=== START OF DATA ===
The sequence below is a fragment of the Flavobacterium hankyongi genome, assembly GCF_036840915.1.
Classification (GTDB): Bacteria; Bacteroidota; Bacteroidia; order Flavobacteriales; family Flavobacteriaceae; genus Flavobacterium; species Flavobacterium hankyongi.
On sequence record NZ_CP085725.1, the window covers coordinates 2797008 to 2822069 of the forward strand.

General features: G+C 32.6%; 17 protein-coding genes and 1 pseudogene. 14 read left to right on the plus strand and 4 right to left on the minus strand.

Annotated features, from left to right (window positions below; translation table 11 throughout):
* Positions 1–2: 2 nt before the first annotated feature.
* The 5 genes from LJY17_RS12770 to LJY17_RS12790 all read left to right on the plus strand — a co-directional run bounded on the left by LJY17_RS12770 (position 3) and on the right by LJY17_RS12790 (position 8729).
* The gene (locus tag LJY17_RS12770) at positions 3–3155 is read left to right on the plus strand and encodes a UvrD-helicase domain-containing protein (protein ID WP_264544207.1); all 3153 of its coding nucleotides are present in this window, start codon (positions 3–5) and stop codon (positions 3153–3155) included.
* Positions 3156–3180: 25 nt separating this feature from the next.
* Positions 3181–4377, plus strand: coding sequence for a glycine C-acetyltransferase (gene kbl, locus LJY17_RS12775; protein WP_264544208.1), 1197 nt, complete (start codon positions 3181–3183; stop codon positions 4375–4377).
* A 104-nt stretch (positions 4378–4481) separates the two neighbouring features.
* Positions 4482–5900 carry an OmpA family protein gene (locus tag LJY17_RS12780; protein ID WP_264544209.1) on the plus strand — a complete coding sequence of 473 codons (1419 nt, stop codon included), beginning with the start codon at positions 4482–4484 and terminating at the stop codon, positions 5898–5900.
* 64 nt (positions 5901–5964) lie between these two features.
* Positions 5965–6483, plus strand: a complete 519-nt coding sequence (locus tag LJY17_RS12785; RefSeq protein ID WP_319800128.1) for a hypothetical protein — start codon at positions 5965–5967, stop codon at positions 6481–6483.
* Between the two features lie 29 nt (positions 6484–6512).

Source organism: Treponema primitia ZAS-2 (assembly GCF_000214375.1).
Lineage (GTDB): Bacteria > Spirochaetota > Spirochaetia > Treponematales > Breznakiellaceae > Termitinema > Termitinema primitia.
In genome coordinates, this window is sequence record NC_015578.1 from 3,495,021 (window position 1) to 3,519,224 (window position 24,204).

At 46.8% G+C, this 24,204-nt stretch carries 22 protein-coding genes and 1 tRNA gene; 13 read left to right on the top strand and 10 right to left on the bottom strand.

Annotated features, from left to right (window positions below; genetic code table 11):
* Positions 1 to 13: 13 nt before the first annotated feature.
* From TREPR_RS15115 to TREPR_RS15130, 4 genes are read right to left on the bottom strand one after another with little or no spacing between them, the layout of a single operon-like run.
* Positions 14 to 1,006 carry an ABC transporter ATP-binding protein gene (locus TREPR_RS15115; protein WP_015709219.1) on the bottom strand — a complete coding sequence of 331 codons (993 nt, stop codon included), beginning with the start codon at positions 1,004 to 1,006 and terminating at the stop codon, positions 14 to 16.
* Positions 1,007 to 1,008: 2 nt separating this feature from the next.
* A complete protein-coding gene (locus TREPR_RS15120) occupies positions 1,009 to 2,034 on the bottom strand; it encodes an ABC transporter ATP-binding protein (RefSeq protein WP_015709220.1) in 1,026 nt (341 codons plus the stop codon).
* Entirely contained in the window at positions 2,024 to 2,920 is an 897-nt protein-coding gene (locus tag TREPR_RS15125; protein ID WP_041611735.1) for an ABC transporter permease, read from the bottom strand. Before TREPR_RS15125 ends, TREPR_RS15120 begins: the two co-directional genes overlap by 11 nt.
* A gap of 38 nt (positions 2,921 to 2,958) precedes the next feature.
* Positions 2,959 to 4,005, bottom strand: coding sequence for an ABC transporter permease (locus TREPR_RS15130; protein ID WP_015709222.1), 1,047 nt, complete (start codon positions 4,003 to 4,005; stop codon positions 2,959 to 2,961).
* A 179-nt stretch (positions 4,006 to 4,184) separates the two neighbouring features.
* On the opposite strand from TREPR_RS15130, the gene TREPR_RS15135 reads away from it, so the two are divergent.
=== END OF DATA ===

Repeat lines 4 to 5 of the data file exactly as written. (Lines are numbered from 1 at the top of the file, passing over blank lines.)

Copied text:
General features: G+C 32.6%; 17 protein-coding genes and 1 pseudogene. 14 read left to right on the plus strand and 4 right to left on the minus strand.

Annotated features, from left to right (window positions below; translation table 11 throughout):